SBD/Closing Bell

MLB, MLBPA Announce Expansion Of Pensions For Retired Players

MLB and the MLBPA this afternoon announced they will begin making payments to former players from '47-80 with more limited service time that did not qualify for the league's normal pension benefit plan. Prior to '80, only players with at least four years of service time qualified for a pension, and players under that threshold will now receive payments of as much as $10,000 for each of the next two years. The funds, paid jointly by the league and union, will derive from the sport's existing competitive balance tax. An extension to the payments beyond next year will be discussed under ongoing collective bargaining negotiations. At least 900 former players will be newly eligible for the payments.

"We are a family and this is simply the right thing to do," said MLB Commissioner Bud Selig. The move additionally recalls the early days for the MLBPA, for which retirement benefits were a key initial issue. "These are meaningful payments, and additional meaningful because of the recognition this confers on this group of players," said MLBPA Exec Dir Michael Weiner. "This was a long time in coming, but it's important to stress that there was no legal obligation for MLB to discuss this issue. But I share (Selig's) view that is the right thing to do for the right reasons."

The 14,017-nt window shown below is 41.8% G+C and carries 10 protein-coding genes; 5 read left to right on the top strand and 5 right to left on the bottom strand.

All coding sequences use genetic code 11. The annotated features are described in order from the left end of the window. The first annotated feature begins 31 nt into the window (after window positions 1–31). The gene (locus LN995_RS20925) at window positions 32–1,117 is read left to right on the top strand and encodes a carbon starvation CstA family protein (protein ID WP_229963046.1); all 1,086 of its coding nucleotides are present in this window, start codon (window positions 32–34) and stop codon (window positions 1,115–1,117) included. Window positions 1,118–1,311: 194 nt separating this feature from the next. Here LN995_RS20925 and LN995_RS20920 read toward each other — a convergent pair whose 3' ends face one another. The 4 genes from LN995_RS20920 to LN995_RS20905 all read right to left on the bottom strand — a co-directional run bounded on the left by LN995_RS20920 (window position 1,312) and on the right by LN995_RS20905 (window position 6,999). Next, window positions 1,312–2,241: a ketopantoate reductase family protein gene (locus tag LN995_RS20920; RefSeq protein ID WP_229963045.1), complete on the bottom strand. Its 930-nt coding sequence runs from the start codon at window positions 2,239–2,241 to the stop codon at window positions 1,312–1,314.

Selig did not address his move yesterday to strip operational and financial control of the Dodgers from owner Frank McCourt during the press conference. But Joe Torre, former Dodgers manager and now MLB Exec VP/Baseball Operations, called it a "necessary" step. "It wasn't an easy thing for (Selig) to do, but it's what's needed. He clearly felt the franchise should be on more solid footing," Torre said. "Hopefully when all is said and done, the franchise will be healthy."

The Dodgers saga was briefly referred to when Eddie Robinson, a former MLB player and GM participating in the retiree benefits press conference, quipped he would "like to put my name in for a job with the Dodgers." Selig then hung his head in gallows humor.

An MLB exec confirmed that Selig is days away from naming his designed representative to run the Dodgers, with a selection likely to arrive next week.
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